Peggy: "Why are you doing this? You're going to hurt yourself."
|Forrest on Day 2|
It was -24 F at the noon start on the edge of Galbraith Lake, North Slope of the Brooks Range. Andrew Cyr and Aaron Wells of Fairbanks had bolted, breaking trail across the undulating hills.
Luc and John Pekar, his partner in most of the Winter Classics (this would be their fifth Classic and their fourth win together -- Luc also won last year when John couldn't make it), cut west early, their plan to stay on the Slope until Anaktuvuk River.
The first night, when finally arriving at the camp of Wyoming's Forrest McCarthy and Derek Collins (they'd caught the Fairbanks duo of Andrew and Aaron near dark), I climbed into their two person tent in desperation.
"Thhhh thhhhh tthhhh thanks, Fff fff fforrest. Yyy yyy your ss ss saaaavvv vvin mm mm my ass."
"Yea, well you saved mine last time, buddy."
Here Forrest was referring to the 2009 Summer Classic when his knee went bum on day two. Forrest, from Wyoming, is the only one from Outside Alaska to finish both the summer and winter events. Not only that he took second in each on his first time entering. He's tough and talented.
That night it was at least -25 F (felt like -30) with a breeze, nipping my thumb on a metal gaiter snap as I struggled to get boots and gaiters off and into the tent.
Soon after that nip, my modified Jet Boil nearly caught fire when the copper heat transfer modification melted the plastic while calm, cool, and always happy Derek heated water for me with the melting Jet Boil to soothe my violent shivering.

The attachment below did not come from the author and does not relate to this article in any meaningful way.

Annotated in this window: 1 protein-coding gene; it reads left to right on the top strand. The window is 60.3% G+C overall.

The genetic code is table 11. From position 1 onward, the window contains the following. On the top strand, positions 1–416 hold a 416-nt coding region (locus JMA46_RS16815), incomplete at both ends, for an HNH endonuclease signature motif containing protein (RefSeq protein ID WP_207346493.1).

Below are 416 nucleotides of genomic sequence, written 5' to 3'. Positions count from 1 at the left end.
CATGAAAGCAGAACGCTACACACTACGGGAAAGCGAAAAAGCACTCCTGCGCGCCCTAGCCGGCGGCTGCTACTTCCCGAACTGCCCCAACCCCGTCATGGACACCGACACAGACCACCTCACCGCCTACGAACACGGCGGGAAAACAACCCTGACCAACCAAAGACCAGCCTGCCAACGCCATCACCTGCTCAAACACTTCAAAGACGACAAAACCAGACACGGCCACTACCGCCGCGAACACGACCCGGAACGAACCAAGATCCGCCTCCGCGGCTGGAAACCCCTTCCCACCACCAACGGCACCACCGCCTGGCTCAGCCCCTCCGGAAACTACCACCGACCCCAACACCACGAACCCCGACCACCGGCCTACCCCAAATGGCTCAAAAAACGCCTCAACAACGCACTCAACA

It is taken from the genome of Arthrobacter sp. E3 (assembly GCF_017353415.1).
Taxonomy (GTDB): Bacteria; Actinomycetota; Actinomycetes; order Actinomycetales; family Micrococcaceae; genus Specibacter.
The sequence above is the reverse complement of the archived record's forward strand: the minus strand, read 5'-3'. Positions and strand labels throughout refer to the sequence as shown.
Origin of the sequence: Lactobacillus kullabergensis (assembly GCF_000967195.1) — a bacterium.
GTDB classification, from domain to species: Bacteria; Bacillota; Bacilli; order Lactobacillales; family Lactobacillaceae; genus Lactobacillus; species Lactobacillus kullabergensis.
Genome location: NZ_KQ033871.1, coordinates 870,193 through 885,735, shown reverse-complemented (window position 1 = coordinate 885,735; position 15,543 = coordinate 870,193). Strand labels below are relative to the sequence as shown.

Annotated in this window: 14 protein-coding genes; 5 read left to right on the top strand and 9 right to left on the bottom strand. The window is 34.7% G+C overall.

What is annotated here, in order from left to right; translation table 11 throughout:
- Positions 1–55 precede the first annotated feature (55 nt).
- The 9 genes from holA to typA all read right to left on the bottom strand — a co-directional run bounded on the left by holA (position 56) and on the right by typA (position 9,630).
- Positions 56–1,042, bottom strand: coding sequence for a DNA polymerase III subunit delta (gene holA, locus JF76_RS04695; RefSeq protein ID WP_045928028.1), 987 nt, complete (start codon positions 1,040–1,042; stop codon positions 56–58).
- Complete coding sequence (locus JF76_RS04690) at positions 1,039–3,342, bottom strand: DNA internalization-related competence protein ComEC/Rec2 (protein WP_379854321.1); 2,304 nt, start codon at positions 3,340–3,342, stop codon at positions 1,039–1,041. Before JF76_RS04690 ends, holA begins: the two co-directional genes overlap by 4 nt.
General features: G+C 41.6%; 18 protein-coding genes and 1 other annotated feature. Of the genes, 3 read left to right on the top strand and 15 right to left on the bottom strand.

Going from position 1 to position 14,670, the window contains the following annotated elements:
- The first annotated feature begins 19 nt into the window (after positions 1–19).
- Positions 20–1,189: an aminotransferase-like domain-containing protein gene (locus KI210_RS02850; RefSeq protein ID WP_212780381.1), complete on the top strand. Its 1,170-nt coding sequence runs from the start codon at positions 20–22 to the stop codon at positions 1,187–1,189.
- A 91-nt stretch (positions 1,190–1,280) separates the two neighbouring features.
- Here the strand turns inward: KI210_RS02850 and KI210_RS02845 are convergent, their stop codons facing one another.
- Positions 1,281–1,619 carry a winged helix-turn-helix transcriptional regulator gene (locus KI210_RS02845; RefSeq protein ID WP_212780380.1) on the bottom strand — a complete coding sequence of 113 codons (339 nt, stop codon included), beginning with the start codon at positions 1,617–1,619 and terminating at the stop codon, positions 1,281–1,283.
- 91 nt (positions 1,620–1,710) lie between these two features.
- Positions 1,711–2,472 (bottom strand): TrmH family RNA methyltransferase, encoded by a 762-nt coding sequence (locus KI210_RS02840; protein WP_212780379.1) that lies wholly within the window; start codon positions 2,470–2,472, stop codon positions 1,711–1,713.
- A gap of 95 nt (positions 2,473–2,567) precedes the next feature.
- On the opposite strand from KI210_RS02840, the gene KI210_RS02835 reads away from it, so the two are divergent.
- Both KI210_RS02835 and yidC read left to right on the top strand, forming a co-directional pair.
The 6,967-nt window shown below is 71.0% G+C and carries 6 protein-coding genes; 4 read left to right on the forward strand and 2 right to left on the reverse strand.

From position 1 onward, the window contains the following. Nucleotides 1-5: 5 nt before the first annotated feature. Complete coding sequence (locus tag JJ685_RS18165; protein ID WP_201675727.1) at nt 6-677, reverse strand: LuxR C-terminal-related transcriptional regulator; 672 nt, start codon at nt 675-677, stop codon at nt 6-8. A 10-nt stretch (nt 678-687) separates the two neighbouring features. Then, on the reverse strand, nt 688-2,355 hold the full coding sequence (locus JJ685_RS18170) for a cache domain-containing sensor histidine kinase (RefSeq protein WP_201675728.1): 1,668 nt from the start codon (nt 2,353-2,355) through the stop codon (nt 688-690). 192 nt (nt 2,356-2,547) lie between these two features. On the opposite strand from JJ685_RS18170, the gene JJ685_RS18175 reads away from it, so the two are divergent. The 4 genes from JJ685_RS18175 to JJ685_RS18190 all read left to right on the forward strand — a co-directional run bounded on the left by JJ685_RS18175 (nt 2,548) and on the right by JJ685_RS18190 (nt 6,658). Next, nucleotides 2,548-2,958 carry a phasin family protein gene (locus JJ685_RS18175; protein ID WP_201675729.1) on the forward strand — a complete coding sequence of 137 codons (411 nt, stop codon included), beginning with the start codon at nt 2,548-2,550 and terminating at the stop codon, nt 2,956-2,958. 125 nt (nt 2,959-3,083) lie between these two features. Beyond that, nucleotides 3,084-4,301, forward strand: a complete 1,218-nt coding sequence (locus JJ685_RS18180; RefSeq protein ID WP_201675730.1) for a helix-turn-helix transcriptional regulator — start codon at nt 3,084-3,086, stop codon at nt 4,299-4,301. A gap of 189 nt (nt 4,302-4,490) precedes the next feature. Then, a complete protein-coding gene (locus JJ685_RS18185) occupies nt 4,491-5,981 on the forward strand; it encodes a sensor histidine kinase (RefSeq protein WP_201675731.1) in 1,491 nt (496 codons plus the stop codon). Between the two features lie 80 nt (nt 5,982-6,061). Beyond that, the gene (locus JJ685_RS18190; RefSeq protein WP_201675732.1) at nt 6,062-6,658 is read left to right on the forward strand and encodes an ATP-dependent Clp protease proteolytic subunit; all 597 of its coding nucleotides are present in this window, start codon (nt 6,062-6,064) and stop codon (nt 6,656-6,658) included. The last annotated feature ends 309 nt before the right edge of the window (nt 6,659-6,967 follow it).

All of this with us three crammed into one of those tiny Black Diamond Bibler-style tents.
The next morning, in return for the favor of keeping me alive, I broke Derek's carbide ski pole tip. That way he'd be handicapped like me.
"If that's the worst that happens to me," he quipped, "I'll be happy."
One of my tips had broken, too, the day before and on the second day I broke the other as the baskets on the quarter-century old poles crumbled. Not a good sign so early in an event that's mostly on river ice.
An hour later Derek left to catch Forrest, who'd left us to warm up (it was -25 F that morning). I wouldn't see either one's face again until Wiseman, three days later, when Forrest would ski into the Dance Hall in Wiseman with both skis frozen to his boots.
Later that first morning I caught up with Thomas Bailly, a Girdwood/Anchorage backcountry skier who had entered the race last year and had a most miserable time.
"Yea, that first night it was thirty below and Doug was wet from falling face first into overflow. We crammed three of us into a two man tent. It was frosty and tight and we just shivered violently in our plus twenty bags long enough to doze a moment or two, before shivering uncontrollably again." Sounded horrific to me.